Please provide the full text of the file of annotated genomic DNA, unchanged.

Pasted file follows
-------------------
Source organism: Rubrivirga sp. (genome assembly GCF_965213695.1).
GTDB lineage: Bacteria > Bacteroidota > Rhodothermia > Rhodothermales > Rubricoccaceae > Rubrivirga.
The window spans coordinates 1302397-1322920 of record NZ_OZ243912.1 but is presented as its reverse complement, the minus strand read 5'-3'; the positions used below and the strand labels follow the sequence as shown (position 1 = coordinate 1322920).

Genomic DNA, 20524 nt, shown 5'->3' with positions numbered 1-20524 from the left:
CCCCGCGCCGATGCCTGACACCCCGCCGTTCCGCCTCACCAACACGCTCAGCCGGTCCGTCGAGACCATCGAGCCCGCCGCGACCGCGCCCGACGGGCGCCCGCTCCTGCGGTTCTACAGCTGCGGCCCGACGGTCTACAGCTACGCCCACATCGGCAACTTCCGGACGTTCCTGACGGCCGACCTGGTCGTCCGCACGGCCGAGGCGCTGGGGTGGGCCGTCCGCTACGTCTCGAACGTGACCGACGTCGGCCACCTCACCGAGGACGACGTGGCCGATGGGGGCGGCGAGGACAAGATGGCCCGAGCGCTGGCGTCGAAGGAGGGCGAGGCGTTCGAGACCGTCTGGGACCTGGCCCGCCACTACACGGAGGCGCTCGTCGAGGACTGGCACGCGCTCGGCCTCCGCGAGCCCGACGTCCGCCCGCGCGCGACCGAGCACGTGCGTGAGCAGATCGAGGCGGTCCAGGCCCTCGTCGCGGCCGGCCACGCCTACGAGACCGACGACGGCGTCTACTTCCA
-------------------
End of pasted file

Source organism: Rubrivirga sp. (genome assembly GCF_965213695.1).
GTDB lineage: Bacteria > Bacteroidota > Rhodothermia > Rhodothermales > Rubricoccaceae > Rubrivirga.
The window spans coordinates 1302397-1322920 of record NZ_OZ243912.1 but is presented as its reverse complement, the minus strand read 5'-3'; the positions used below and the strand labels follow the sequence as shown (position 1 = coordinate 1322920).

Genomic DNA, 20524 nt, shown 5'->3' with positions numbered 1-20524 from the left:
CCCCGCGCCGATGCCTGACACCCCGCCGTTCCGCCTCACCAACACGCTCAGCCGGTCCGTCGAGACCATCGAGCCCGCCGCGACCGCGCCCGACGGGCGCCCGCTCCTGCGGTTCTACAGCTGCGGCCCGACGGTCTACAGCTACGCCCACATCGGCAACTTCCGGACGTTCCTGACGGCCGACCTGGTCGTCCGCACGGCCGAGGCGCTGGGGTGGGCCGTCCGCTACGTCTCGAACGTGACCGACGTCGGCCACCTCACCGAGGACGACGTGGCCGATGGGGGCGGCGAGGACAAGATGGCCCGAGCGCTGGCGTCGAAGGAGGGCGAGGCGTTCGAGACCGTCTGGGACCTGGCCCGCCACTACACGGAGGCGCTCGTCGAGGACTGGCACGCGCTCGGCCTCCGCGAGCCCGACGTCCGCCCGCGCGCGACCGAGCACGTGCGTGAGCAGATCGAGGCGGTCCAGGCCCTCGTCGCGGCCGGCCACGCCTACGAGACCGACGACGGCGTCTACTTCCA